When chips are down…Brighton business gives rough sleepers a helping hand as winter draws in
♦ Fledgling Brighton business offers free chips, hot water and warm words of comfort to support those sleeping rough on the streets.
♦ Owners pledge to do more – even offering potential employment to rough sleepers as an avenue back into work.
♦ Local politician praises the work for “making things better for the local community”.
A Brighton business has been praised by a leading city politician for giving rough sleepers a helping hand this winter.
BeFries has been serving its unique mix of Belgian frites and homemade dips from their base at the top of West Street since August.
But, with temperatures plummeting to below freezing in recent weeks, those who run the independent business have been doing their bit for the rough sleeping community.
Staff have been taking out hot chips and offering some warm words to those forced to spend the nights in the streets. They also provide hot water to local charities who distribute tea and other hot drinks to those in need.
Dashal Beevers, who founded the business with his brother Chan, said: “Being an independent business in the heart of the city which is open seven days a week we have seen first hand the growing number of people who are forced to sleep rough on the city’s streets.
“We’ve got to know many of those who regularly spend time on West Street. With overnight temperatures now regularly dropping below freezing, the least we can do is offer some hot food and a five-minute chat.
“Just that small thing you can tell makes all the difference.”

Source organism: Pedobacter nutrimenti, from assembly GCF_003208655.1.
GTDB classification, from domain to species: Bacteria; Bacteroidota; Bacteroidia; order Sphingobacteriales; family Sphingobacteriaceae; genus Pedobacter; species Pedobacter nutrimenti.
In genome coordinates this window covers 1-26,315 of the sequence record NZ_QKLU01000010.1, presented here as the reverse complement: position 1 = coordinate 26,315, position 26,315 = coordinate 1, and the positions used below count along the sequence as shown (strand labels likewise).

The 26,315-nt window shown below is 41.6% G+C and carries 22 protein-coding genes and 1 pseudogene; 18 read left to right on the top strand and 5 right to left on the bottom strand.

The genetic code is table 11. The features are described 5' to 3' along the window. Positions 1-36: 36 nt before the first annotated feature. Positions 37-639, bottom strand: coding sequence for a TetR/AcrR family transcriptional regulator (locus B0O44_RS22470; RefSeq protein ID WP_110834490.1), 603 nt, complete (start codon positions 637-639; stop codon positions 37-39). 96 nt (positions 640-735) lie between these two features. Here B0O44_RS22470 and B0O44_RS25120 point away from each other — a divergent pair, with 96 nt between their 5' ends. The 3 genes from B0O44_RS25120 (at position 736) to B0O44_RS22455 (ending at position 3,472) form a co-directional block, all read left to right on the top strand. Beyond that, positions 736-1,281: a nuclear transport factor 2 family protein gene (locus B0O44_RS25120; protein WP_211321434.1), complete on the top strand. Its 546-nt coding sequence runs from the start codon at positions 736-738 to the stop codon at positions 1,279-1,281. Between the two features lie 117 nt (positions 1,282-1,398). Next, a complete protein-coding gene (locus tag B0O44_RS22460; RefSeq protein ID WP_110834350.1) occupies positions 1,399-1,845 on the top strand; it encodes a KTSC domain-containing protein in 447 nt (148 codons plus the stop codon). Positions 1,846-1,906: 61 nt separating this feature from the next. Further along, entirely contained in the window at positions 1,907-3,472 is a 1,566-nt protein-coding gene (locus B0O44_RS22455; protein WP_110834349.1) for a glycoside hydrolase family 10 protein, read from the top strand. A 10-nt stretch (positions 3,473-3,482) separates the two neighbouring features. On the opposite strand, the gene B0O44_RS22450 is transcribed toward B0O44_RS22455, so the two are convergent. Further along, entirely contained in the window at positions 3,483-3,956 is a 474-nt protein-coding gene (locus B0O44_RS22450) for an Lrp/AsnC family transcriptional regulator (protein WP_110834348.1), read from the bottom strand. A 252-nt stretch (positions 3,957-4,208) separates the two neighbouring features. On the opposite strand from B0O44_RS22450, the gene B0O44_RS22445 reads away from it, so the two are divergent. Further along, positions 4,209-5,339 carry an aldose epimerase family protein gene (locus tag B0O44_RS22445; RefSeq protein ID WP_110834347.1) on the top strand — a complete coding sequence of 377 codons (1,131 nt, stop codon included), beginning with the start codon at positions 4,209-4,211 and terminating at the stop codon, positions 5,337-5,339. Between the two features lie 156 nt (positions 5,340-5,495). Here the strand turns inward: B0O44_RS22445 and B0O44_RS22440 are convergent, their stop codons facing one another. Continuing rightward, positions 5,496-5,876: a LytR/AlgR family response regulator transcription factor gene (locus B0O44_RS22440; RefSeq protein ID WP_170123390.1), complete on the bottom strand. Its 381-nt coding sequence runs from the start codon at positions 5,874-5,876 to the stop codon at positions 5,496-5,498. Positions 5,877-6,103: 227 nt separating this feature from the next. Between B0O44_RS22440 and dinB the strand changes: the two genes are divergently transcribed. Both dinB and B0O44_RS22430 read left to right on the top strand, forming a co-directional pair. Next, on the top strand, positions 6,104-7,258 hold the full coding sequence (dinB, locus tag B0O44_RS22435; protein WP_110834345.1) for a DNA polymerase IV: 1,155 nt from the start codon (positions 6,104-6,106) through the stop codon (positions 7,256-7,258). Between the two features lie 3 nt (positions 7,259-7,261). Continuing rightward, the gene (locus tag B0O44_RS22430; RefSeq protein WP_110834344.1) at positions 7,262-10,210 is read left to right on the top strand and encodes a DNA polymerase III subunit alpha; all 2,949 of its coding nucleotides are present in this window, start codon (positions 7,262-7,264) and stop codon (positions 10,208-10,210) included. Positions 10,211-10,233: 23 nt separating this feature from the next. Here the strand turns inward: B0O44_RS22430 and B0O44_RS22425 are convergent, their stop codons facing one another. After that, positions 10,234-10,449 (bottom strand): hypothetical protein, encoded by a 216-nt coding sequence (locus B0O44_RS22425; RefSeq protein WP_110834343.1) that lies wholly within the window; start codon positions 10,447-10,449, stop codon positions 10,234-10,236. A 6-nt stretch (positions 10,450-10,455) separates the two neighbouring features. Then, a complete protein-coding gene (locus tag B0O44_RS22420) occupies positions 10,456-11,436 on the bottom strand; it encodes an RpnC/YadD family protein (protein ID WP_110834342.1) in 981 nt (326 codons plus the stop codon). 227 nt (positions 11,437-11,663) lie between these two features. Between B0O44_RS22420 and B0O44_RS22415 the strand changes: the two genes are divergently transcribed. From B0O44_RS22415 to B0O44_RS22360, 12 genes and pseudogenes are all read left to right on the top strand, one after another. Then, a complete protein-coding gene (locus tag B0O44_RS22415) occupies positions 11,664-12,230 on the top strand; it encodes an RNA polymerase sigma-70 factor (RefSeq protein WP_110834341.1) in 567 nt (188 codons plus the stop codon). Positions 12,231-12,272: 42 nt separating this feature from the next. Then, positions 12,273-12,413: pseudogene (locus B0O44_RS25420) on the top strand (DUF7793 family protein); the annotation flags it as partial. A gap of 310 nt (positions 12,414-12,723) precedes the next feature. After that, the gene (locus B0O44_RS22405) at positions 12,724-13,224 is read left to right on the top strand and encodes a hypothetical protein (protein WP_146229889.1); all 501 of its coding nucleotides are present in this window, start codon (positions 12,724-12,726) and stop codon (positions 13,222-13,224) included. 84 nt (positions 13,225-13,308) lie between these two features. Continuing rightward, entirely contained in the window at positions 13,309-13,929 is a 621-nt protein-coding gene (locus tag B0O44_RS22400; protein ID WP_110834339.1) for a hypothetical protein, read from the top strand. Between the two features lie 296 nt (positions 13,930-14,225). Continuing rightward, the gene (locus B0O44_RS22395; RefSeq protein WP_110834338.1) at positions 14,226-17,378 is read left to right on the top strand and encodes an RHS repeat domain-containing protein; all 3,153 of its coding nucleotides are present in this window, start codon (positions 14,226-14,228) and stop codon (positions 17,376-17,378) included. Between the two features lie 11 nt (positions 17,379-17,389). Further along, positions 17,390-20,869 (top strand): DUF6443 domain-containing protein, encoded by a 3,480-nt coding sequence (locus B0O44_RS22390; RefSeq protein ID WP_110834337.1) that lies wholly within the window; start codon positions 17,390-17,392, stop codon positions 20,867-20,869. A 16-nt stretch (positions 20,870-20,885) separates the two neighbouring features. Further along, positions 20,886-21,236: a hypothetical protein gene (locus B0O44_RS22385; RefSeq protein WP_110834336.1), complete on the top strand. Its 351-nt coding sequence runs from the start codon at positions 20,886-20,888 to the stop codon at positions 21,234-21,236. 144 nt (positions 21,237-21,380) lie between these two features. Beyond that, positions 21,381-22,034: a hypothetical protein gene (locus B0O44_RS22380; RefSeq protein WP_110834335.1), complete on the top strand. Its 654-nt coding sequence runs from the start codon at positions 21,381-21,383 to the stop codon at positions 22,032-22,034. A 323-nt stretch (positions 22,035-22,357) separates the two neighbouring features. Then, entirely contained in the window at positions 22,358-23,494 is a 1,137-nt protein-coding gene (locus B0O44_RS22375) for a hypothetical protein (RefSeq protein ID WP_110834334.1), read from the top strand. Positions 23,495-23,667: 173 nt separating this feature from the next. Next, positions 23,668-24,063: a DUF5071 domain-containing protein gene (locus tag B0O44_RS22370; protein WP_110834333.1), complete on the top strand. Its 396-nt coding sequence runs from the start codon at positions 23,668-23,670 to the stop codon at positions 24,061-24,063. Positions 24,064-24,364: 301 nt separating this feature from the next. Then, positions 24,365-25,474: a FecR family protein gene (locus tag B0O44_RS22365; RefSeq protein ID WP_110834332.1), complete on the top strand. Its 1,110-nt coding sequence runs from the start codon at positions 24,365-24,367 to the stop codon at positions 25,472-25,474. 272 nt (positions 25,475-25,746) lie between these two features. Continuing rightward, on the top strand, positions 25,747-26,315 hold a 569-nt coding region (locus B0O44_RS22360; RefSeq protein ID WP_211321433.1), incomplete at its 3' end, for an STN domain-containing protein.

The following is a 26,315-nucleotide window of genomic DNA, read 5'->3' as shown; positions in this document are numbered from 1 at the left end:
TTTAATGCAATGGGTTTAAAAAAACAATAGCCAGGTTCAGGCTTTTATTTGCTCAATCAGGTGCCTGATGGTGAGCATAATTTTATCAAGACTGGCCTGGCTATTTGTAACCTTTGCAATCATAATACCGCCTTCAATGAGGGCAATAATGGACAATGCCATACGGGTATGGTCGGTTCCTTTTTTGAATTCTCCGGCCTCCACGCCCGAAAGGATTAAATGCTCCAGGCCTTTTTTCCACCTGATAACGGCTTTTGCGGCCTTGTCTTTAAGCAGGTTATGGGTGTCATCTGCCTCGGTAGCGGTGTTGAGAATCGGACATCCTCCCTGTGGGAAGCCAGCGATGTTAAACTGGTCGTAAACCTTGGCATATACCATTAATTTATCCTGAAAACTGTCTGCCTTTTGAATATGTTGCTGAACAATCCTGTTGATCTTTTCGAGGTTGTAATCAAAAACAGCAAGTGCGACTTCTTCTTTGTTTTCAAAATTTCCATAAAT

According to government figures released this week, Brighton and Hove has the second highest number of rough sleepers in the country.
A snapshot survey conducted by the government in autumn 2016 recorded 144 people bedding down on the city’s streets, an increase of 85 per cent on 2015. A large number of these rough sleepers are in the West Street area where BeFries is based.
Before opening in August, Dashal and Chan discussed ways in which they could support local charities.
During test fry runs, the pair gave portions of cooked potatoes to the Clock Tower Sanctuary, which supports young homeless people in Brighton and Hove.
Once trading, Dashal wanted to establish a regular link so that some of the unsold produce was gifted to local groups for them to distribute among vulnerable people in the city. But after receiving no positive responses, he took matters into his own hands.
Dashal spoke about the issues with councillor Emma Daniel, chairman of Brighton and Hove City Council’s neighbourhoods, communities and equalities committee, during a visit to the shop this week.
Dashal said: “We would like to extend our reach if we can. It’s hard being a new business to do that as we are limited with time. But we would like to find a charity we can work with who we can provide food to and then they distribute it to those in need.
“Moving forward we would like to extend that by working with an organisation who can help us offer some of those who have fallen on hard times an avenue back into employment by working in our kitchens.”
Cllr Daniel said: “It was fantastic to meet Dash and Chan who are full of ideas not only to improve their business but to make things better for the city as a whole.
“I think the perception is that businesses, especially small businesses, are not interested in social responsibility.
“But BeFries has shown that is not true. They are proving it is possible for even independent start-ups to connect and make a difference in their local community.”
BeFries is open Sunday to Thursday noon to 8pm and Friday and Saturday noon to midnight, and you will find them at 43 West Street, Brighton.